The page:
26 Aug USCIS Cancels Furloughs for 70% of its Staff!
In a massive turnaround, the US Citizenship & Immigration Services canceled the furlough of 13,000 of its staff.
The US Citizenship & Immigration Services (“USCIS”), the agency responsible for issuing US visa and nationality benefits, has had recent financial troubles that lead the threat of forced unpaid time off of nearly 70% of its staff starting on August 30th, announced yesterday that the furloughs would be canceled. The cancellation was “a result of unprecedented spending cuts and a steady increase in daily incoming revenue and receipts.” The USCIS, which charges fees for the services it provides to the public, has been a self-funding agency even in times when the US government shut down.
For a US government agency that has been besieged by growing application wait times, this was going to be disastrous for those who need to apply for naturalization, family and employment-based immigration benefits. Although, the USCIS announcement’s headline, “Drastic cuts will impact agency operations for the foreseeable future” does not bode well for continued operations best summed up by USCIS Deputy Director for Policy Joseph Edlow:
“Our workforce is the backbone of every USCIS accomplishment. Their resilience and strength of character always serves the nation well, but in this year of uncertainty, they remain steadfast in their mission administering our nation’s lawful immigration system, safeguarding its integrity and protecting the American people, even as a furlough loomed before them,” said USCIS Deputy Director for Policy Joseph Edlow. “However, averting this furlough comes at a severe operational cost that will increase backlogs and wait times across the board, with no guarantee we can avoid future furloughs. A return to normal operating procedures requires congressional intervention to sustain the agency through fiscal year 2021.” (Emphasis added)
Although, it has been reported by Government Executive that “while it initially projected a shortfall of $571 million in fiscal 2020, the agency now expects to end the fiscal year with a surplus of more than $230 million, according to Sen. Patrick Leahy, D-Vt., the top Democrat on the Senate Appropriations Committee.” Director Edlow did caution that there could still be furloughs in the future which is likely not going to help the sinking morale of USCIS staff who have had the threat of furlough all summer hanging over their heads. It is a concern that the expertise in reviewing US immigration benefits will be lost as agency staff will decide to work elsewhere as the threat of furlough is still there.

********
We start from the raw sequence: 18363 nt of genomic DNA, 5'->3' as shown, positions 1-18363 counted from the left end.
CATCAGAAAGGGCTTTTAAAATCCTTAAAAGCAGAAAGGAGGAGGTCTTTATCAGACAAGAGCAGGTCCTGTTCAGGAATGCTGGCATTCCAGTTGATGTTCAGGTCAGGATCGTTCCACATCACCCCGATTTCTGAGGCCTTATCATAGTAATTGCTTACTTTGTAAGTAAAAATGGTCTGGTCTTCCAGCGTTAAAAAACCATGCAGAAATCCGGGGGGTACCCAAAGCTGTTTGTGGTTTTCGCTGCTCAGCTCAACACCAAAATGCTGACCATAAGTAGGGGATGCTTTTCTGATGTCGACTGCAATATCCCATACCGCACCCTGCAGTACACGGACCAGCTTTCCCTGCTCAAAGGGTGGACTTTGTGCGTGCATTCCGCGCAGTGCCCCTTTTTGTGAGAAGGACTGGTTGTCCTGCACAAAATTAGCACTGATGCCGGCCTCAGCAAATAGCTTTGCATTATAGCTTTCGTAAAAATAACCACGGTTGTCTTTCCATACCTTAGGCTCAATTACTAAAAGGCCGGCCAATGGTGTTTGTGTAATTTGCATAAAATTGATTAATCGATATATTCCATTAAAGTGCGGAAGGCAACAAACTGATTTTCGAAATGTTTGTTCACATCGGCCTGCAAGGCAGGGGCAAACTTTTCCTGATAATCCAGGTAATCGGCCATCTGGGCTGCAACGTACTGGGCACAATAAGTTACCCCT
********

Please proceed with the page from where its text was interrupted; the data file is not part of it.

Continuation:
This comes on top of the USCIS operations abroad such as the USCIS office in London and other international locations closing down earlier this year which has significantly impacted US citizens who live outside the US and wish to bring their immediate family members.
How will this affect US immigration benefits processing?
In the best of times, USCIS processing is never as quick as the person requesting the benefit would want it. Therefore, it is expected that processing times will increase and our firm will keep this in mind when advising our clients. Instead of setting up operations that would promote the most experienced and capable or US citizens to reunite with family members, the Trump administration has made a concerted effort to dismantle the USCIS to slow down the process of US temporary visas, permanent immigration and naturalization.
If you require advice or assistance with applying for a US visa or immigration benefit, please contact our office at firstname.lastname@example.org. Please note that this blog is for information purposes only and is not formal legal advice.